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HarborView owner files new suit over mold

When Paul C. Clark purchased a penthouse apartment in Baltimore’s HarborView tower in October 2009, he and his wife thought they were getting their dream home.

Instead, Clark said in an interview Thursday and in a lawsuit filed this month, the condominium association’s refusal to address toxic mold and leaks has been a nightmare.

“It has cost me a heck of a lot of money, and I haven’t been able to live there for four years,” Clark said Thursday.

Two weeks after losing an appellate decision on an earlier claim for violations of the Maryland Consumer Protection Act, Clark filed his breach of contract and negligence action in Baltimore City Circuit Court.

This time, Clark, president of a Bethesda-based computer security business, is seeking specific performance of the contract as well as damages of $3.5 million.

Richard J. Magid, an attorney at Whiteford, Taylor & Preston LLP in Baltimore who represents HarborView, said Thursday that HarborView “stands ready, willing and able to make the repairs and to resolve any problems” that arise with the structure of the building.

“The condo is responsible for the structure of the building, the bones of the building,” he said. “To the extent that there are any problems with the structure, it is the responsibility of the condo to fix it.”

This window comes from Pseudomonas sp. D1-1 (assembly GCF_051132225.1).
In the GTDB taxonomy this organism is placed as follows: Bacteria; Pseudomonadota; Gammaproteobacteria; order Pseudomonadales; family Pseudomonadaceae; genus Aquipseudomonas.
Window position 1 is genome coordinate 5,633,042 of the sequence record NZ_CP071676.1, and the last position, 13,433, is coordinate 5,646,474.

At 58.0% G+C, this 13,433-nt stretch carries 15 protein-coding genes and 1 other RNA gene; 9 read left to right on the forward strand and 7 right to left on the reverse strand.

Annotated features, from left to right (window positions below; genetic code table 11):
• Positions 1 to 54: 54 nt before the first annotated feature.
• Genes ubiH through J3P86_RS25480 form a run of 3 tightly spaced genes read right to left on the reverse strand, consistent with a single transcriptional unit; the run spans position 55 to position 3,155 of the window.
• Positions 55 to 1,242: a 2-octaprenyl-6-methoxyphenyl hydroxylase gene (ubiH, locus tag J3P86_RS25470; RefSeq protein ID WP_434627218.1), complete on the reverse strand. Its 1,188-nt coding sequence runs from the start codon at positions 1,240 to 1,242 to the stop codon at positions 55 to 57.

Clark, though, said the council is “responsible for maintenance, repair, and replacement of the common elements” in the building.

Clark said the building’s management had “actual and constructive knowledge since at least 2003 of defects in the building’s roof system, exterior façade, and rooftop HVAC ductwork (all common elements), causing water infiltration and mold contamination problems in the building and the unit.”

The council “ignored, concealed or otherwise refused to address the problems,” all of which created “a dead asset … that cannot be occupied, rented or sold,” the lawsuit says.

His complaint also includes claims of breach of fiduciary duty in connection with the penthouse, which he purchased for more than $1.15 million.

Raymond Daniel Burke of Ober|Kaler in Baltimore represents Clark. Burke said Thursday that, because of the damage, Clark has not been able to live in the home since March 2010 and is therefore “entitled to the requested remediation and restitution.”

Burke also represented James W. Ancel, another penthouse owner, in litigation against the condo association. In June 2012, the association was ordered to pay $1.2 million to Ancel to address his claims of mold damage.

But Magid, HarborView’s lawyer, said the two claims involve different units and different problems.

Magid also noted that the Court of Specials Appeals threw out Clark’s claims of fraudulent misrepresentation and unfair or deceptive trade practices under the Maryland Consumer Protection Act stemming from violations of the Maryland Condominium Act.

Clark, however, said Thursday he plans on asking the state’s highest court to review that decision.


October 2009:

Clark purchases his penthouse unit at 100 Harborview Drive.

Oct. 20, 2010:

Clark filed suit in Baltimore City Circuit Court alleging violations of the Maryland Consumer Protection Act.

Jan. 3, 2012:

Summary judgment is granted in favor of homeowner’s association.

April 18, 2012:

Clark appeals the ruling.

April 24, 2013:

Court of Specials Appeals affirms the lower court’s decision, Clark v. Zalco, No. 277, Sept. Term 2012.

May 8, 2013:

Clark files his most recent lawsuit Clark v. 100 Harborview Drive CUO d/b/a/ 100 Harborview Drive Condominium Association, Baltimore City Circuit Court 24-C-13-002770.